UCLA Anderson vs. Cornell Johnson


Big decision time... I have admits from Johnson and Anderson. Johnson's a bit more money but have offered me a scholarship package which would essentially create cost parity.

UCLA is placed higher in the rankings but my research tells me that Columbia's probably better for the MBB consulting firms, which is what I want to get into.
Big decision time... I have admits from Johnson and Anderson. Johnson's a bit more money but have offered me a scholarship package which would essentially create cost parity.

UCLA is placed higher in the rankings but my research tells me that Columbia's probably better for the MBB consulting firms, which is what I want to get into.
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Duncan
As a UCLA alum I am biased, but try: How to use LinkedIn to find the best school www.find-mba.com/board/33571
As a UCLA alum I am biased, but try: How to use LinkedIn to find the best school www.find-mba.com/board/33571
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Razors Edg...
Here's the LinkedIn data for the top business schools + Cornell and UCLA, with the search "MBA" filtered by Management Consulting and Bain/BCC/McKinsey specifically:

INSEAD (882)
Harvard Business School (709)
University of Pennsylvania - The Wharton School (578)
Northwestern University - Kellogg School of Management (476)
Columbia University - Columbia Business School (98)
Cornell University - Johnson Graduate School of Management (66)
UCLA Anderson School of Management (63)
Here's the LinkedIn data for the top business schools + Cornell and UCLA, with the search "MBA" filtered by Management Consulting and Bain/BCC/McKinsey specifically:

INSEAD (882)
Harvard Business School (709)
University of Pennsylvania - The Wharton School (578)
Northwestern University - Kellogg School of Management (476)
Columbia University - Columbia Business School (98)
Cornell University - Johnson Graduate School of Management (66)
UCLA Anderson School of Management (63)
quote
Duncan
The numbers for Cornell and Anderson people at the MBB firms looks similar, but what do they represent as a percentage of all alumni of those schools? If the numbers are the same even then, then I would look at the parent university. I would suspect that Johnson would have the edge.
The numbers for Cornell and Anderson people at the MBB firms looks similar, but what do they represent as a percentage of all alumni of those schools? If the numbers are the same even then, then I would look at the parent university. I would suspect that Johnson would have the edge.
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Razors Edg...
True, I would assume that as well. Although Linkedin is clumsy for this kind of searching, in that it would also include people with bachelor's degrees from the respective schools.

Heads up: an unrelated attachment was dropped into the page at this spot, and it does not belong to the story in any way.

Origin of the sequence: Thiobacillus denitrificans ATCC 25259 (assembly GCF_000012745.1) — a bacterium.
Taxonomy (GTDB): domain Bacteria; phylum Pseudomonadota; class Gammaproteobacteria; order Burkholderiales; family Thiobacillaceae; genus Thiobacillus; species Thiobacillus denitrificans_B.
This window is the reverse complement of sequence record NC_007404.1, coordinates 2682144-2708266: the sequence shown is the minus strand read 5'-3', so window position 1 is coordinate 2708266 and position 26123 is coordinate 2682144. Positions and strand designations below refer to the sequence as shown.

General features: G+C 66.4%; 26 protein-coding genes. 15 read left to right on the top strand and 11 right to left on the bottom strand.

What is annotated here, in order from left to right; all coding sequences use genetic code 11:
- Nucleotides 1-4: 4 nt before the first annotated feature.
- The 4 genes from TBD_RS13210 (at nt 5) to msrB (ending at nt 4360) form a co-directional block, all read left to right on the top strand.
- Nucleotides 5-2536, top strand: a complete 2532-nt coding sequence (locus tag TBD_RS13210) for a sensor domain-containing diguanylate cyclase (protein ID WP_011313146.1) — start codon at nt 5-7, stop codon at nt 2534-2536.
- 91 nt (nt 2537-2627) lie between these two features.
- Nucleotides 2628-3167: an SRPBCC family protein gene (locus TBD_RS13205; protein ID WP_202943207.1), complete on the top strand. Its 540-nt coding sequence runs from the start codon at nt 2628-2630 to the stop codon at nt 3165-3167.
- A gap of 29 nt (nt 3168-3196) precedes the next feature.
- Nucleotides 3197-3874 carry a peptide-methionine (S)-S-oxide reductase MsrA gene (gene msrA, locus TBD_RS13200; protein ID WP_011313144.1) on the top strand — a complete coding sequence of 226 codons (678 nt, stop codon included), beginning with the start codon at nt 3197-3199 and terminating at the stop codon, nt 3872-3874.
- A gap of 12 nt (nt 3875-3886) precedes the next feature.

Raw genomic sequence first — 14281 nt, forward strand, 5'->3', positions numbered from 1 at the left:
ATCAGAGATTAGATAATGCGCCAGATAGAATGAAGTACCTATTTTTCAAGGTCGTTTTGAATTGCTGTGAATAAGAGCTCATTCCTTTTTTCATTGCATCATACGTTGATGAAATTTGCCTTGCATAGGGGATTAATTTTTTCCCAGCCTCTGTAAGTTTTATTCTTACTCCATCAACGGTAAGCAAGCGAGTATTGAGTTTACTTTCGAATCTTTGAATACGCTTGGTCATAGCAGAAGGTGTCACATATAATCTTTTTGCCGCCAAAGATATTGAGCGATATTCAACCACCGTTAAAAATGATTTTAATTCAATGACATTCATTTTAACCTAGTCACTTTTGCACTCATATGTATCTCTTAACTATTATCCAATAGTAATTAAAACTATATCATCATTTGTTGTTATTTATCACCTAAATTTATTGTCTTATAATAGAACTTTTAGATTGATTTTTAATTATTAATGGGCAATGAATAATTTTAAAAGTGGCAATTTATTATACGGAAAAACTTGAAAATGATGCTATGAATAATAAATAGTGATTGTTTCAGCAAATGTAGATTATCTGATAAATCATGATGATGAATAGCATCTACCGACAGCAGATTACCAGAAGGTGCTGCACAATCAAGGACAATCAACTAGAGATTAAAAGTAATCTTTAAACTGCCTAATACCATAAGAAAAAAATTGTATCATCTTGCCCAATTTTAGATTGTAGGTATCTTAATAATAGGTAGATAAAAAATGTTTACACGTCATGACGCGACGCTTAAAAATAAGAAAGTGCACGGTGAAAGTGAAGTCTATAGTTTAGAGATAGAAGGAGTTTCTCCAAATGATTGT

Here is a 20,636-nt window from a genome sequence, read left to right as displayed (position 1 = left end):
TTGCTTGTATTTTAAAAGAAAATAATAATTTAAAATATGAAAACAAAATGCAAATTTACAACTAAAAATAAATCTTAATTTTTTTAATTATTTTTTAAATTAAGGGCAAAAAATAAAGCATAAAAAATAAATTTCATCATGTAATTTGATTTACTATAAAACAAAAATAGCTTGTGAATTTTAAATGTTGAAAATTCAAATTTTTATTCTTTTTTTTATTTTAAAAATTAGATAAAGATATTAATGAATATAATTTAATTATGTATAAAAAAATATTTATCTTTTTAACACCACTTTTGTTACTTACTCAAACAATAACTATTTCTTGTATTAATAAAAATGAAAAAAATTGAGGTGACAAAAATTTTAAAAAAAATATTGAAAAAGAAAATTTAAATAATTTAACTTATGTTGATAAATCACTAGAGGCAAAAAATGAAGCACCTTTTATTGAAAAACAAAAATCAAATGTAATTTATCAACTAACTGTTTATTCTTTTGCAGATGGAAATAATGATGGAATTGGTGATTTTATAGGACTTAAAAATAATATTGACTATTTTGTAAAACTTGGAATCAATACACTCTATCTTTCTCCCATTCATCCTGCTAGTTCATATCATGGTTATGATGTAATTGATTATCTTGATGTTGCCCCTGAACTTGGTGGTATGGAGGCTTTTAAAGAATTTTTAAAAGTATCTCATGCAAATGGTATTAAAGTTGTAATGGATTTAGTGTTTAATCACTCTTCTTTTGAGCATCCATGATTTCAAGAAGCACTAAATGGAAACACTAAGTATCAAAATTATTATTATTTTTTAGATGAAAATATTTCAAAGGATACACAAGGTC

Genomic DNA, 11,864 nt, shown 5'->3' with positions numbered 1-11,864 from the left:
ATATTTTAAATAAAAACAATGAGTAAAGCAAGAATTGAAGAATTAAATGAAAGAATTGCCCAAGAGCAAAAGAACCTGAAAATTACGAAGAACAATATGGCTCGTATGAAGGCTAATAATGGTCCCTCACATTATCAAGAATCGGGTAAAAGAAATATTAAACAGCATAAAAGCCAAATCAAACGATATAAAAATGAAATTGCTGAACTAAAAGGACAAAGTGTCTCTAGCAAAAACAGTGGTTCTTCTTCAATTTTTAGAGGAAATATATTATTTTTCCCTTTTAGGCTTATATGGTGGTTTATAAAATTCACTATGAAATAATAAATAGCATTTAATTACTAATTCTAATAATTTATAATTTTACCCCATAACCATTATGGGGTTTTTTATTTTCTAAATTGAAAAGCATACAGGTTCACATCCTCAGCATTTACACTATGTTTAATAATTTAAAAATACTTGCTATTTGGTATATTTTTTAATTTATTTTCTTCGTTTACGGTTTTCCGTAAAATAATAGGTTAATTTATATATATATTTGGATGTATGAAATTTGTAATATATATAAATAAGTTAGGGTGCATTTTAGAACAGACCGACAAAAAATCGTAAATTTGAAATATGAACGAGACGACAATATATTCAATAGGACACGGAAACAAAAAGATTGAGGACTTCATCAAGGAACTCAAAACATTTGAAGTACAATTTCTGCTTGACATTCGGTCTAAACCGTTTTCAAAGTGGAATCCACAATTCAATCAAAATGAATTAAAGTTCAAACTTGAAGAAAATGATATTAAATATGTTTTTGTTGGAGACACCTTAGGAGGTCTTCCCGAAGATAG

True, I would assume that as well. Although Linkedin is clumsy for this kind of searching, in that it would also include people with bachelor's degrees from the respective schools.
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Duncan
Both are graduate schools, as is normally the case with top MBA schools. There are no undergrad alumni of Anderson or Johnson.
Both are graduate schools, as is normally the case with top MBA schools. There are no undergrad alumni of Anderson or Johnson.
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Razors Edg...
Oh I see, I thought you that by "parent university" you were suggesting to suggesting to search for UCLA and Cornell alumni.
Oh I see, I thought you that by "parent university" you were suggesting to suggesting to search for UCLA and Cornell alumni.
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Duncan
Yes, what I meant this: this person has firms compared the network of Johnson and Anderson alumni at the school: this gives a good idea of how well these schools can place into those firms, especially as a ratio of the total.

However, if this still places the two schools on equal footing, then it might be effective to look at the networks of all UCLA and Cornell alumni. Indeed, that would include people from outside the business school, and that is the intention of broadening the search. If one of these universities has a better network in a firm, then it will be an asset in finding work there.
Yes, what I meant this: this person has firms compared the network of Johnson and Anderson alumni at the school: this gives a good idea of how well these schools can place into those firms, especially as a ratio of the total.

However, if this still places the two schools on equal footing, then it might be effective to look at the networks of all UCLA and Cornell alumni. Indeed, that would include people from outside the business school, and that is the intention of broadening the search. If one of these universities has a better network in a firm, then it will be an asset in finding work there.
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Thank you both for all your advice, you've been extremeley helpful.

I've compared these networks, and I've gone and done some outreach through my own personal networks, and it looks like Cornell is the way to go. It's not a clean-cut decision, but there's enough there so that I am confident in making it my choice. Thanks again!
Thank you both for all your advice, you've been extremeley helpful.

I've compared these networks, and I've gone and done some outreach through my own personal networks, and it looks like Cornell is the way to go. It's not a clean-cut decision, but there's enough there so that I am confident in making it my choice. Thanks again!
quote

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